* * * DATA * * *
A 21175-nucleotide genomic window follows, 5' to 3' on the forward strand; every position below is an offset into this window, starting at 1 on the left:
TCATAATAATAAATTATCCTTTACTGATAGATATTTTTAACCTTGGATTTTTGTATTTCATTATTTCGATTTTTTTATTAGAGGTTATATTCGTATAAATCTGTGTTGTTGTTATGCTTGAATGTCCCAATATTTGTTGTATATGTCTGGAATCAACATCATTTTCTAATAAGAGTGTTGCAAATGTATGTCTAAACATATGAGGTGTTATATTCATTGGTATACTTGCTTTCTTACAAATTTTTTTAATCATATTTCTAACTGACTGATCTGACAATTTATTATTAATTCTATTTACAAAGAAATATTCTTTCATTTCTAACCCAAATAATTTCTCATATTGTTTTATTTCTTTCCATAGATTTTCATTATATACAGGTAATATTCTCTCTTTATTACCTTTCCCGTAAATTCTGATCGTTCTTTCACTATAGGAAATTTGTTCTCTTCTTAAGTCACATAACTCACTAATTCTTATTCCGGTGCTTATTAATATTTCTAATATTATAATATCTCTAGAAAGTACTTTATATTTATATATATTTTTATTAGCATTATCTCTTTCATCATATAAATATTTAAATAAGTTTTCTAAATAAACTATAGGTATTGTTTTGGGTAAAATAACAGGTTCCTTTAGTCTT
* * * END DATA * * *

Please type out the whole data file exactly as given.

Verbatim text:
A 21175-nucleotide genomic window follows, 5' to 3' on the forward strand; every position below is an offset into this window, starting at 1 on the left:
TCATAATAATAAATTATCCTTTACTGATAGATATTTTTAACCTTGGATTTTTGTATTTCATTATTTCGATTTTTTTATTAGAGGTTATATTCGTATAAATCTGTGTTGTTGTTATGCTTGAATGTCCCAATATTTGTTGTATATGTCTGGAATCAACATCATTTTCTAATAAGAGTGTTGCAAATGTATGTCTAAACATATGAGGTGTTATATTCATTGGTATACTTGCTTTCTTACAAATTTTTTTAATCATATTTCTAACTGACTGATCTGACAATTTATTATTAATTCTATTTACAAAGAAATATTCTTTCATTTCTAACCCAAATAATTTCTCATATTGTTTTATTTCTTTCCATAGATTTTCATTATATACAGGTAATATTCTCTCTTTATTACCTTTCCCGTAAATTCTGATCGTTCTTTCACTATAGGAAATTTGTTCTCTTCTTAAGTCACATAACTCACTAATTCTTATTCCGGTGCTTATTAATATTTCTAATATTATAATATCTCTAGAAAGTACTTTATATTTATATATATTTTTATTAGCATTATCTCTTTCATCATATAAATATTTAAATAAGTTTTCTAAATAAACTATAGGTATTGTTTTGGGTAAAATAACAGGTTCCTTTAGTCTT